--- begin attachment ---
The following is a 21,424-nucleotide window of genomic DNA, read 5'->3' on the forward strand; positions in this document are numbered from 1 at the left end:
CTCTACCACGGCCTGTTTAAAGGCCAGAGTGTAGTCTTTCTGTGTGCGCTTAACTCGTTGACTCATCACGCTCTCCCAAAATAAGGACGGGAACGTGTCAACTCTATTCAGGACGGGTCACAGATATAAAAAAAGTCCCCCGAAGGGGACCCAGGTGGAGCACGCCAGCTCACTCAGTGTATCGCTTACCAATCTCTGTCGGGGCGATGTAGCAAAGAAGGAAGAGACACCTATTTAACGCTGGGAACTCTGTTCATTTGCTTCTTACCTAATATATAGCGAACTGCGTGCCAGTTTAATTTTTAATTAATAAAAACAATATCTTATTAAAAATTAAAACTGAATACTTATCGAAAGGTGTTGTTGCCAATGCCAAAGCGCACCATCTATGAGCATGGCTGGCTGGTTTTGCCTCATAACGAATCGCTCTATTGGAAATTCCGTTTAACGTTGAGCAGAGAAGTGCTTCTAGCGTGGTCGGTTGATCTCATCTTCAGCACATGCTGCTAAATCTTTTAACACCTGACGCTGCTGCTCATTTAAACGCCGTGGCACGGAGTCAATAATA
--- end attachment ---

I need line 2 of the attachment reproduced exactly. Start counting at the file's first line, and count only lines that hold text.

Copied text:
CTCTACCACGGCCTGTTTAAAGGCCAGAGTGTAGTCTTTCTGTGTGCGCTTAACTCGTTGACTCATCACGCTCTCCCAAAATAAGGACGGGAACGTGTCAACTCTATTCAGGACGGGTCACAGATATAAAAAAAGTCCCCCGAAGGGGACCCAGGTGGAGCACGCCAGCTCACTCAGTGTATCGCTTACCAATCTCTGTCGGGGCGATGTAGCAAAGAAGGAAGAGACACCTATTTAACGCTGGGAACTCTGTTCATTTGCTTCTTACCTAATATATAGCGAACTGCGTGCCAGTTTAATTTTTAATTAATAAAAACAATATCTTATTAAAAATTAAAACTGAATACTTATCGAAAGGTGTTGTTGCCAATGCCAAAGCGCACCATCTATGAGCATGGCTGGCTGGTTTTGCCTCATAACGAATCGCTCTATTGGAAATTCCGTTTAACGTTGAGCAGAGAAGTGCTTCTAGCGTGGTCGGTTGATCTCATCTTCAGCACATGCTGCTAAATCTTTTAACACCTGACGCTGCTGCTCATTTAAACGCCGTGGCACGGAGTCAATAATA